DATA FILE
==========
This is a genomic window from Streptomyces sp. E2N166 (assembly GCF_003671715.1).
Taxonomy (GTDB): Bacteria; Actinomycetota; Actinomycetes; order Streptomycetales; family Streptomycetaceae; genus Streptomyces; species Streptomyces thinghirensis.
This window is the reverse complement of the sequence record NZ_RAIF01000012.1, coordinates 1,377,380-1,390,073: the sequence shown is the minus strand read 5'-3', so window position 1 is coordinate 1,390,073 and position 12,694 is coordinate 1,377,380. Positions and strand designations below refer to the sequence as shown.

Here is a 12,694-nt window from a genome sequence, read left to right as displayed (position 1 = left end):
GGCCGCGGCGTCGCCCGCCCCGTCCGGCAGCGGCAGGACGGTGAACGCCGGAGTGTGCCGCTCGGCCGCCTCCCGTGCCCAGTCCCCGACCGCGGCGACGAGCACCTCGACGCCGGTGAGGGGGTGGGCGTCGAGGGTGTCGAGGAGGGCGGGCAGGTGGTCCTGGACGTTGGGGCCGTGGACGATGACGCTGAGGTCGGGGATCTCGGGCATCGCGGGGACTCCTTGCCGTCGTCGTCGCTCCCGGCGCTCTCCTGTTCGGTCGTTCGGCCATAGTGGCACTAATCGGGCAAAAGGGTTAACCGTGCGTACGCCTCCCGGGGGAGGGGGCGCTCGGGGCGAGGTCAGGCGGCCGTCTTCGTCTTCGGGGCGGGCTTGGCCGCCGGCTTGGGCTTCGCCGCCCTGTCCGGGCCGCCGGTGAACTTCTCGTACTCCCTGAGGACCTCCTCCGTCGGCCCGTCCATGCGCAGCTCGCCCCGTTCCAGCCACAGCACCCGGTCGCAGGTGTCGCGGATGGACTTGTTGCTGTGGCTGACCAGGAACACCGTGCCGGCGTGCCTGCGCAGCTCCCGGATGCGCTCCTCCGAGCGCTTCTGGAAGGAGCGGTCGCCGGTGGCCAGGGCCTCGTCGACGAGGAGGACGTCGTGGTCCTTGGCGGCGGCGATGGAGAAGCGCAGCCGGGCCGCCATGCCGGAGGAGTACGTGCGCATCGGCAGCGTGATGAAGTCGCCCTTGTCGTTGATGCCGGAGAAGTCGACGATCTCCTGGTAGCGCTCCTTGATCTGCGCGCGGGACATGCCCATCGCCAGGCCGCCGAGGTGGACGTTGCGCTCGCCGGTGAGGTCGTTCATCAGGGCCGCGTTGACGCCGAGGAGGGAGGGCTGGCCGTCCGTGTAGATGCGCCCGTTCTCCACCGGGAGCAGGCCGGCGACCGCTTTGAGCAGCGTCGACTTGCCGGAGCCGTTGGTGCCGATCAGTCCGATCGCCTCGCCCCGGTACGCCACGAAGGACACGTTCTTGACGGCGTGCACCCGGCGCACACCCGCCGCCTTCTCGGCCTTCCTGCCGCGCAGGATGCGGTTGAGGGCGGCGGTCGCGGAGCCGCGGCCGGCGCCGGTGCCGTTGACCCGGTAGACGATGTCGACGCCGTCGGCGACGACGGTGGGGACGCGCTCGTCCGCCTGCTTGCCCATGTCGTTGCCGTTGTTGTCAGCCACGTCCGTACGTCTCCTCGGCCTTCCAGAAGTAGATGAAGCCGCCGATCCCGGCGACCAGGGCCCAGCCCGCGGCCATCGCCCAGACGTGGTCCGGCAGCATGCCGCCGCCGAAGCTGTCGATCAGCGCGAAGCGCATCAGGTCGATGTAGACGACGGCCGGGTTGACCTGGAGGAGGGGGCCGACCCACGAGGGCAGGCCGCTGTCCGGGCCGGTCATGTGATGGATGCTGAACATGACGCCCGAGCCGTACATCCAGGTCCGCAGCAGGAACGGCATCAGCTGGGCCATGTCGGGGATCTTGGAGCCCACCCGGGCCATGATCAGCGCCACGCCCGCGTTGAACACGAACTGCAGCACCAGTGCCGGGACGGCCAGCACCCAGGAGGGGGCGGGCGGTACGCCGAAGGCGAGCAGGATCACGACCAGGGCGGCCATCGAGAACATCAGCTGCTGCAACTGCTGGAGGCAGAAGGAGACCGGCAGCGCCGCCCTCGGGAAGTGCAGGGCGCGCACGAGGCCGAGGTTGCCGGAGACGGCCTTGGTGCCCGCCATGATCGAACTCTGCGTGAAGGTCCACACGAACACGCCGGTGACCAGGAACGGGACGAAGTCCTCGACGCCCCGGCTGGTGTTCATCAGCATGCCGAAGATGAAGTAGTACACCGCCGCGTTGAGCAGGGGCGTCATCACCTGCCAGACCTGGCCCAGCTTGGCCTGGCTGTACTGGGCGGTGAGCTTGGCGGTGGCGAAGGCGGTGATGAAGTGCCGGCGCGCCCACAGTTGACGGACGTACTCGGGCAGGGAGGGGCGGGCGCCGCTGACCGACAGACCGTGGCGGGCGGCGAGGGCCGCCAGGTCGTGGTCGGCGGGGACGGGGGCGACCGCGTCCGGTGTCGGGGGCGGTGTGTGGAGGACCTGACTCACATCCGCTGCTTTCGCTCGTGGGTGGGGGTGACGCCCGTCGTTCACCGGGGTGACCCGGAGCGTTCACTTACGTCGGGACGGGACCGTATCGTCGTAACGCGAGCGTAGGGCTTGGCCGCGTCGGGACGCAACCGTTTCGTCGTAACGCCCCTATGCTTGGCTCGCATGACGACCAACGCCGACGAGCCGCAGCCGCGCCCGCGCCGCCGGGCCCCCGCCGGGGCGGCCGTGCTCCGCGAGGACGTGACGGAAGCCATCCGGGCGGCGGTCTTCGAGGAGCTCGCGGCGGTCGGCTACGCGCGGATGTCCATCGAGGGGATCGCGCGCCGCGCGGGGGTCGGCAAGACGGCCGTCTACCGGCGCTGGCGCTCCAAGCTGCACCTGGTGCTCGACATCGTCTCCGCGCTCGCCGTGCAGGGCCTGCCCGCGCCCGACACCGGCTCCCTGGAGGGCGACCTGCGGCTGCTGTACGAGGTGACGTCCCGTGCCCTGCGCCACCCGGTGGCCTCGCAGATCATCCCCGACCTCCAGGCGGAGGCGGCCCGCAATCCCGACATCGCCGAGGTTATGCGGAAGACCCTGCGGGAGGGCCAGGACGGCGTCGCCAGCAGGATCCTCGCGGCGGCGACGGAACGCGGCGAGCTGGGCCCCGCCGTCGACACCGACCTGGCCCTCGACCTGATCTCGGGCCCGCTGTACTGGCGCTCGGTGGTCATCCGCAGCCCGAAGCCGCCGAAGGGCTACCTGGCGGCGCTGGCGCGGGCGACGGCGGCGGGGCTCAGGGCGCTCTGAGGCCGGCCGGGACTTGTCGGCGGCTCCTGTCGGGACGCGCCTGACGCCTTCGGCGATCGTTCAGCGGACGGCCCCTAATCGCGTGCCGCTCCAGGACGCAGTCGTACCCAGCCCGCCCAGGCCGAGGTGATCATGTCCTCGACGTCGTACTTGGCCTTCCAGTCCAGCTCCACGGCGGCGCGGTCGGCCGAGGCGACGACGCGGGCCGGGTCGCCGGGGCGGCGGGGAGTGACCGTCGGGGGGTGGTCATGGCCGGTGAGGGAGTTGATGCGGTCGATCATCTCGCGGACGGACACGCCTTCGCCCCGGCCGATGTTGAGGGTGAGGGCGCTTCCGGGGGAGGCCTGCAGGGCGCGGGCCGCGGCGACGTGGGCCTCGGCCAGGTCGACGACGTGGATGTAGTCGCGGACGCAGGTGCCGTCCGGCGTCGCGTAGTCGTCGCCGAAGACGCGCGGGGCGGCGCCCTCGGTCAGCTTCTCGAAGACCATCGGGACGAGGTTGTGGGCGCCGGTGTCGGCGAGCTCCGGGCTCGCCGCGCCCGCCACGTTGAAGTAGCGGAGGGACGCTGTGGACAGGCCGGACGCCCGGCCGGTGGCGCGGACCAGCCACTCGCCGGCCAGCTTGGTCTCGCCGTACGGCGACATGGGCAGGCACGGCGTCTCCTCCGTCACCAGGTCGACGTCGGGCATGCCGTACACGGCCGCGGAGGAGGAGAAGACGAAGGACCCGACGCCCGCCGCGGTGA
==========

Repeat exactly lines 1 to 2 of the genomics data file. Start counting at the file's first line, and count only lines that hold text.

This is a genomic window from Streptomyces sp. E2N166 (assembly GCF_003671715.1).
Taxonomy (GTDB): Bacteria; Actinomycetota; Actinomycetes; order Streptomycetales; family Streptomycetaceae; genus Streptomyces; species Streptomyces thinghirensis.